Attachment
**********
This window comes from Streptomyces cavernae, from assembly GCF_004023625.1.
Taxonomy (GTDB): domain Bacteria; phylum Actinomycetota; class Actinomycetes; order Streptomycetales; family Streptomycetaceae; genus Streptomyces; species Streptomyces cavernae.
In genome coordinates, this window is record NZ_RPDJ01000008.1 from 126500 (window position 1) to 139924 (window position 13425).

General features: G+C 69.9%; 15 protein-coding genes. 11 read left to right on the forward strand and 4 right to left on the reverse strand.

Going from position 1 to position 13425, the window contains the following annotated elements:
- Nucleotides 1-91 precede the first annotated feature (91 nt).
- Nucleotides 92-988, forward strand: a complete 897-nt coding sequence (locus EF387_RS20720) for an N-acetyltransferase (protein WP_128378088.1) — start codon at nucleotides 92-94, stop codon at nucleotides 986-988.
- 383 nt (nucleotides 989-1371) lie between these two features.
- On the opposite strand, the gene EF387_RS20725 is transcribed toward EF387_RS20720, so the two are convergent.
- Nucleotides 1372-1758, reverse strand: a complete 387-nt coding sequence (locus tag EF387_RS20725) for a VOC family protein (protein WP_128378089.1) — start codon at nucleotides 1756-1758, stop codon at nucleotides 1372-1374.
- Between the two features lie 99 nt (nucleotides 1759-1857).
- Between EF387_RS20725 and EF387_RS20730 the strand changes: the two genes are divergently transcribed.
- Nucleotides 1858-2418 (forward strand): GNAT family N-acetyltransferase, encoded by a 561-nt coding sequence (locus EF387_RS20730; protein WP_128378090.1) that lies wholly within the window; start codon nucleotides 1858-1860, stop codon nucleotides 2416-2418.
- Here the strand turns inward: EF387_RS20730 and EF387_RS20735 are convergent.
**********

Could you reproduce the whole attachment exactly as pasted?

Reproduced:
This window comes from Streptomyces cavernae, from assembly GCF_004023625.1.
Taxonomy (GTDB): domain Bacteria; phylum Actinomycetota; class Actinomycetes; order Streptomycetales; family Streptomycetaceae; genus Streptomyces; species Streptomyces cavernae.
In genome coordinates, this window is record NZ_RPDJ01000008.1 from 126500 (window position 1) to 139924 (window position 13425).

General features: G+C 69.9%; 15 protein-coding genes. 11 read left to right on the forward strand and 4 right to left on the reverse strand.

Going from position 1 to position 13425, the window contains the following annotated elements:
- Nucleotides 1-91 precede the first annotated feature (91 nt).
- Nucleotides 92-988, forward strand: a complete 897-nt coding sequence (locus EF387_RS20720) for an N-acetyltransferase (protein WP_128378088.1) — start codon at nucleotides 92-94, stop codon at nucleotides 986-988.
- 383 nt (nucleotides 989-1371) lie between these two features.
- On the opposite strand, the gene EF387_RS20725 is transcribed toward EF387_RS20720, so the two are convergent.
- Nucleotides 1372-1758, reverse strand: a complete 387-nt coding sequence (locus tag EF387_RS20725) for a VOC family protein (protein WP_128378089.1) — start codon at nucleotides 1756-1758, stop codon at nucleotides 1372-1374.
- Between the two features lie 99 nt (nucleotides 1759-1857).
- Between EF387_RS20725 and EF387_RS20730 the strand changes: the two genes are divergently transcribed.
- Nucleotides 1858-2418 (forward strand): GNAT family N-acetyltransferase, encoded by a 561-nt coding sequence (locus EF387_RS20730; protein WP_128378090.1) that lies wholly within the window; start codon nucleotides 1858-1860, stop codon nucleotides 2416-2418.
- Here the strand turns inward: EF387_RS20730 and EF387_RS20735 are convergent.